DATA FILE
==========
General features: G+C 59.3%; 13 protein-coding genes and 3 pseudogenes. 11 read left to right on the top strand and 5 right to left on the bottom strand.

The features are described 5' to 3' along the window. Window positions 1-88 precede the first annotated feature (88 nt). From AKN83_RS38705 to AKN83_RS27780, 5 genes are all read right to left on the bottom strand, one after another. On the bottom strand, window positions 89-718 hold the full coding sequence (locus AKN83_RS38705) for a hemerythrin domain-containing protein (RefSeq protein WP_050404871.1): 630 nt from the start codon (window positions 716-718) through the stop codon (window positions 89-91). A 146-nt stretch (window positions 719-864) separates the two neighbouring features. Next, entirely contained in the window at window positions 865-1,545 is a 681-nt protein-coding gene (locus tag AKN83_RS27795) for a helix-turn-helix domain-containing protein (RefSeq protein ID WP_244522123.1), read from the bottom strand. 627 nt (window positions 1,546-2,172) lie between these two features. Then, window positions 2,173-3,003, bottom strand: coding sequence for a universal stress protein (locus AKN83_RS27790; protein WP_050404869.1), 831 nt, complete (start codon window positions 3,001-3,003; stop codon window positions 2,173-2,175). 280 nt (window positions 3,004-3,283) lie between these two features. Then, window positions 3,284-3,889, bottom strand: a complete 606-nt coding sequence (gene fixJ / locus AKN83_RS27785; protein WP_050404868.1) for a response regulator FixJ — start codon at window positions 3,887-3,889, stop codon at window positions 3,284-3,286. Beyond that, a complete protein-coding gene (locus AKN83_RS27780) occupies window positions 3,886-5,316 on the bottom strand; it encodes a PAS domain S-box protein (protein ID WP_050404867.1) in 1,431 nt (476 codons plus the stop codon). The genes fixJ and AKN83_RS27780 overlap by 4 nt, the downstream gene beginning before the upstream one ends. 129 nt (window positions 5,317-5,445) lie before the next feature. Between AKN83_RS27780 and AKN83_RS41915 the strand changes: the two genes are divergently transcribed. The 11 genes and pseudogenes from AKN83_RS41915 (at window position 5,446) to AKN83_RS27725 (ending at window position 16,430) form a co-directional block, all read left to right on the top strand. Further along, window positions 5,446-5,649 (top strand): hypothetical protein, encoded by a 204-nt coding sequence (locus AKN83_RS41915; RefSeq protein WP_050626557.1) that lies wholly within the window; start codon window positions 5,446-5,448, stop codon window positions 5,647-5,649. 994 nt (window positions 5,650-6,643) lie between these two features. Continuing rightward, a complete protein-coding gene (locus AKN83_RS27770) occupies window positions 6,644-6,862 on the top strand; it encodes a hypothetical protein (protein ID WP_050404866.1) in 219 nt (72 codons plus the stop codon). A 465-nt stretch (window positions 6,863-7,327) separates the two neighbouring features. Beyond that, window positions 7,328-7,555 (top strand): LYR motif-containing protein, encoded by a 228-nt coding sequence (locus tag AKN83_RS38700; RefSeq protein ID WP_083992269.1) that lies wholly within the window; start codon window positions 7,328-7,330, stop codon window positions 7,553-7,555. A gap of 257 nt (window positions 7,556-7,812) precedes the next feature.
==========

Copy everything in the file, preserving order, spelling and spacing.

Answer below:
General features: G+C 59.3%; 13 protein-coding genes and 3 pseudogenes. 11 read left to right on the top strand and 5 right to left on the bottom strand.

The features are described 5' to 3' along the window. Window positions 1-88 precede the first annotated feature (88 nt). From AKN83_RS38705 to AKN83_RS27780, 5 genes are all read right to left on the bottom strand, one after another. On the bottom strand, window positions 89-718 hold the full coding sequence (locus AKN83_RS38705) for a hemerythrin domain-containing protein (RefSeq protein WP_050404871.1): 630 nt from the start codon (window positions 716-718) through the stop codon (window positions 89-91). A 146-nt stretch (window positions 719-864) separates the two neighbouring features. Next, entirely contained in the window at window positions 865-1,545 is a 681-nt protein-coding gene (locus tag AKN83_RS27795) for a helix-turn-helix domain-containing protein (RefSeq protein ID WP_244522123.1), read from the bottom strand. 627 nt (window positions 1,546-2,172) lie between these two features. Then, window positions 2,173-3,003, bottom strand: coding sequence for a universal stress protein (locus AKN83_RS27790; protein WP_050404869.1), 831 nt, complete (start codon window positions 3,001-3,003; stop codon window positions 2,173-2,175). 280 nt (window positions 3,004-3,283) lie between these two features. Then, window positions 3,284-3,889, bottom strand: a complete 606-nt coding sequence (gene fixJ / locus AKN83_RS27785; protein WP_050404868.1) for a response regulator FixJ — start codon at window positions 3,887-3,889, stop codon at window positions 3,284-3,286. Beyond that, a complete protein-coding gene (locus AKN83_RS27780) occupies window positions 3,886-5,316 on the bottom strand; it encodes a PAS domain S-box protein (protein ID WP_050404867.1) in 1,431 nt (476 codons plus the stop codon). The genes fixJ and AKN83_RS27780 overlap by 4 nt, the downstream gene beginning before the upstream one ends. 129 nt (window positions 5,317-5,445) lie before the next feature. Between AKN83_RS27780 and AKN83_RS41915 the strand changes: the two genes are divergently transcribed. The 11 genes and pseudogenes from AKN83_RS41915 (at window position 5,446) to AKN83_RS27725 (ending at window position 16,430) form a co-directional block, all read left to right on the top strand. Further along, window positions 5,446-5,649 (top strand): hypothetical protein, encoded by a 204-nt coding sequence (locus AKN83_RS41915; RefSeq protein WP_050626557.1) that lies wholly within the window; start codon window positions 5,446-5,448, stop codon window positions 5,647-5,649. 994 nt (window positions 5,650-6,643) lie between these two features. Continuing rightward, a complete protein-coding gene (locus AKN83_RS27770) occupies window positions 6,644-6,862 on the top strand; it encodes a hypothetical protein (protein ID WP_050404866.1) in 219 nt (72 codons plus the stop codon). A 465-nt stretch (window positions 6,863-7,327) separates the two neighbouring features. Beyond that, window positions 7,328-7,555 (top strand): LYR motif-containing protein, encoded by a 228-nt coding sequence (locus tag AKN83_RS38700; RefSeq protein ID WP_083992269.1) that lies wholly within the window; start codon window positions 7,328-7,330, stop codon window positions 7,553-7,555. A gap of 257 nt (window positions 7,556-7,812) precedes the next feature.